EU freedom of speech runs further down the drain

In another blow to freedom of speech and democracy in the European Union, France has made it a crime, punishable by a year in prison and a 45,000 Euro fine, for denying that the Armenians suffered genocide at the hands of the Turks in 1915 (see my previous post on Holocaust denial in Europe). While it is apparently an undeniable historical fact that this genocide occured, and Turkey's refusal to recognize this genocide is appalling, what drugs are people taking to make it a crime to question historical events, particularly those that happened as long ago as 1915 when only a handful of people alive today even existed? In my mind, the passing of ridiculous, totalitarian and politicized laws like this highlight the necessity of adopting an EU Bill of Rights.

5 thoughts on “EU freedom of speech runs further down the drain”

  1. Peter,

    Turkey has a moral obligation to compensate Armenia and Armenians for (quite appropriately termed) WAR CRIMES during the first world war; that should always be borne in mind. I personally think Oran Pamuk is a well-deserving candidate for this year’s prize; the problem however (as if it’s not already blatantly obvious to everyone!) is the French public’s innate anti-Islamic (read Antisemitic) point-of-view. The French however DO have a point: most social problems caused in France these days are by immigrant youths (mostly angry young North African (ie. Muslim) and Caribbean men: no jobs, rabid and persistent discrimination, no hope for a better future, etc.); but then, the problem will only remain if the people in France (and Europe as a whole) remain entrenched in old-world mentalities… This, unfortunately, will only lead to Europe’s slow and painful demise. Look to Malaysia – and it’s multi-ethnic and peaceful! society – THAT! is the way of the future.

    Jay

  2. Actually this is not a law yet–the Senate has to pass it and Chirac has to sign it before it becomes law, and that it is looking more and more unlikely.

  3. Actually, there are a lot of things which are generally excluded from free speech. In particular, this concerns so-called “hate speech” whose sole aim is to incite violence. Even though I’m a great proponent of free speech, I do agree with such measures as they are aimed at preserving free speech as such. It is an illusion to think that free speech is a given and will never go away as long as you introduce no “anti-free speech” laws. In fact, free speech along with all the other liberties we enjoy are a fragile construction. Perhaps it’s the fact that I’m German, which makes me more sensitive to this issue, as our own history clearly shows how such liberties can go down the drain pretty quickly.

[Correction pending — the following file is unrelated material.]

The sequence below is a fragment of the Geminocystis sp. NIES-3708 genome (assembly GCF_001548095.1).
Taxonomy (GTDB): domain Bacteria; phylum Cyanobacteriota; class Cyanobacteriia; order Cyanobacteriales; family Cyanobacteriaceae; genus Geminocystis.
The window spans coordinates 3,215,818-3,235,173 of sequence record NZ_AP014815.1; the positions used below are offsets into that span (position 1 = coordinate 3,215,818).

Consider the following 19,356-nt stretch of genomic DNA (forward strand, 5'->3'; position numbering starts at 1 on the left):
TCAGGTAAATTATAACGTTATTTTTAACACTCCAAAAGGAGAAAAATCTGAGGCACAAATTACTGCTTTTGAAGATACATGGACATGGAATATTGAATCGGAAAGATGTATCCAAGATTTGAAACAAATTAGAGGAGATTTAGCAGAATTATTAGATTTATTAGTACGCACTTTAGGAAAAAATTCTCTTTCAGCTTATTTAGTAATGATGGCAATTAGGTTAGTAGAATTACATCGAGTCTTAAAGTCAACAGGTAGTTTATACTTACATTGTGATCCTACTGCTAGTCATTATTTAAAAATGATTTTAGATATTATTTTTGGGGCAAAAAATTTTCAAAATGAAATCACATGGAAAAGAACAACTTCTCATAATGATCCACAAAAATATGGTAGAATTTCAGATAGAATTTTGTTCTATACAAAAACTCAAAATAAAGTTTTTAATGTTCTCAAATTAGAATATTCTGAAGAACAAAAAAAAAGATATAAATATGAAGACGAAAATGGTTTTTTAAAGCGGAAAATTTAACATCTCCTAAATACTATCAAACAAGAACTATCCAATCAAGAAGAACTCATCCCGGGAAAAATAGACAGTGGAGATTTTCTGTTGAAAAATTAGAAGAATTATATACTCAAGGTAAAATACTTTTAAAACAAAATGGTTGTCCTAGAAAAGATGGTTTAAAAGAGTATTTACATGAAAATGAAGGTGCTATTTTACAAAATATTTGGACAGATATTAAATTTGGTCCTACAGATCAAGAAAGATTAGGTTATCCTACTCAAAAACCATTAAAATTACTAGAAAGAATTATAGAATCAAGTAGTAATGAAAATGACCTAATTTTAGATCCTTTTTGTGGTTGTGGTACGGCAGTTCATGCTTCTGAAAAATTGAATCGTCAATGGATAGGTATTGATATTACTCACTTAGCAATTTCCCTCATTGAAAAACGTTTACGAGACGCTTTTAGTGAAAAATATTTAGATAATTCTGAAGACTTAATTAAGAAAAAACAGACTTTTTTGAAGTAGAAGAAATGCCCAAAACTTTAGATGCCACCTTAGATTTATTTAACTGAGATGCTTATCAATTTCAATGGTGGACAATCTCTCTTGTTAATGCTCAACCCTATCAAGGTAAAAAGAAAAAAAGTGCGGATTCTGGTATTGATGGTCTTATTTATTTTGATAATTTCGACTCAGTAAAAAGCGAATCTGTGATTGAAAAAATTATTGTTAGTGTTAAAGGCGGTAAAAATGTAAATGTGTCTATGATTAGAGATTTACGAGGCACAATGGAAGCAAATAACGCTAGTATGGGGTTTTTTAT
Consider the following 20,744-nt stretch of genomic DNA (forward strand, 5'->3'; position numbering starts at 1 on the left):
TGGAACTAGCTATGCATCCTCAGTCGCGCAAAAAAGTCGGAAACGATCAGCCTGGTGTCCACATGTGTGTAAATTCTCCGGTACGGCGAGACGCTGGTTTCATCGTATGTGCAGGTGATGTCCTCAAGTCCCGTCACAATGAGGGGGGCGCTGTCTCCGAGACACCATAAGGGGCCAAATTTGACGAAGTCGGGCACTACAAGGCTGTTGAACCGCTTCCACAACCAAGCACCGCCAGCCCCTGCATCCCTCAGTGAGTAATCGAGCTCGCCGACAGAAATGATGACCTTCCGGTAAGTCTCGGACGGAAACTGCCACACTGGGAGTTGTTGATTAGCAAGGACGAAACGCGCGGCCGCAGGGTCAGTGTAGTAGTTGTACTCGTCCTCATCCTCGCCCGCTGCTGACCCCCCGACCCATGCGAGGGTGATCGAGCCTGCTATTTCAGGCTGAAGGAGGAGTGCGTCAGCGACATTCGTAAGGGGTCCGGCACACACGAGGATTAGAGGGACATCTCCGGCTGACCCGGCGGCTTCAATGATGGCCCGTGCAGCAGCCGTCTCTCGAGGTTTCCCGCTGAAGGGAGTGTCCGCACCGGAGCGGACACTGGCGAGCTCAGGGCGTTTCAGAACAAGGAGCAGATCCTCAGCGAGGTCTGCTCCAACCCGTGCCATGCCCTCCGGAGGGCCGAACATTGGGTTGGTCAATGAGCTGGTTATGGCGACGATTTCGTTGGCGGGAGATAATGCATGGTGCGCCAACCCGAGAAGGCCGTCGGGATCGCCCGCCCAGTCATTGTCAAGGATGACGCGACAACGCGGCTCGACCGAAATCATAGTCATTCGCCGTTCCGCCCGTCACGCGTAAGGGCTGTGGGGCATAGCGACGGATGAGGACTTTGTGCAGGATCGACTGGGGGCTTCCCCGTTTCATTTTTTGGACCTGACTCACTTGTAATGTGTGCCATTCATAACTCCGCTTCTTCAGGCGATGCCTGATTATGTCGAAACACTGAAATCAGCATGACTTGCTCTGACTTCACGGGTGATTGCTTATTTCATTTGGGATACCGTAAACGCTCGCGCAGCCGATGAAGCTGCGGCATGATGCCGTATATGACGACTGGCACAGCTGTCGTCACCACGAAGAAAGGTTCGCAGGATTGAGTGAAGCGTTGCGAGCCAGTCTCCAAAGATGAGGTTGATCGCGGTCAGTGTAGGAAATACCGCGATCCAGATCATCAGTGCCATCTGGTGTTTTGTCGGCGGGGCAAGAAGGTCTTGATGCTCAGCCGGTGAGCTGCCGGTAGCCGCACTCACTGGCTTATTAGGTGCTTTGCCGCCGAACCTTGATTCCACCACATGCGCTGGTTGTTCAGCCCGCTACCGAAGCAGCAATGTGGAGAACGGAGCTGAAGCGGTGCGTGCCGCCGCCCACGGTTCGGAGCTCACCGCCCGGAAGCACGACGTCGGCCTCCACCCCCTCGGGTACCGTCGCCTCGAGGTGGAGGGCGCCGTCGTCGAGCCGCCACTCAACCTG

With regard to this particular example: Whereas I do not consider it the role of a law book to define history (perhaps we should rather have some agreed histories, as usual, written by the winners/survivors), and therefore do not agree with the introduction of this particular law, it nevertheless seems odd that there should be a law about holocaust denial, but not about other forms of genocide.

    Furthermore, I think its funny that Malaysia is cited as a good example here. What exactly is so great about free speech in Malaysia? It is my understanding that the press there is rather well regulated by means of permits and I seem to recall even arrests due to too much “free speech” a few years back (see Pak Din etc in 2001). Apart from this, if I fly into KL it is greatly announced that my death by execution will follow if I bring prohibited substances into the country. Clearly, such a thought would never occur to me, but nevertheless, where exactly is the great example here? Death penalty? Surely you must be kidding. I think you shouldn’t forget that with all our little issues in Europe, we are still one of the most free places on earth.

    To conclude, what really threatens free speech in my opinion is not such laws. It is the eradication of privacy, which is a direct means to the eradication of free thought which is much worse.

  4. > it nevertheless seems odd that there should be a law about holocaust denial, but not about other forms of genocide
    I think this is precisely my biggest objection to this kind of law – it is used selectively as a political tool. What about the numerous other genocides that have occurred much more recently that 1915? Why isn’t it a crime to deny that the mass murder in Rwanda in the 90’s was genocide? It’s just because this is a political stunt, and it really doens’t have anything to do with preventing hate-crimes or racism etc., which are arguably legitimate.
    > Furthermore, I think its funny that Malaysia is cited as a good example here.
    I agree with that. I would never cite Malaysia as the best example of a nation that upholds human rights.
    > I think you shouldn’t forget that with all our little issues in Europe, we are still one of the most free places on earth.
    I agree completely Steph. I don’t want to give the wrong impression with my criticisms of Europe. I also regard Europe as one of the freest places on Earth. The reason I specifically target Europe and other western nations (namely the US and Australia) is that I see a trend in the west, where we have great personal freedoms, for these freedoms to be gradually eroded. If I sat here all day blogging about how China didn’t respect peoples’ rights, which incidentally I have done, then everybody would say “What’s new?” in unison. The problem in the west is that people take their freedoms for granted, are complacent when it comes to defending them, and often don’t even recognize when they are being attacked.

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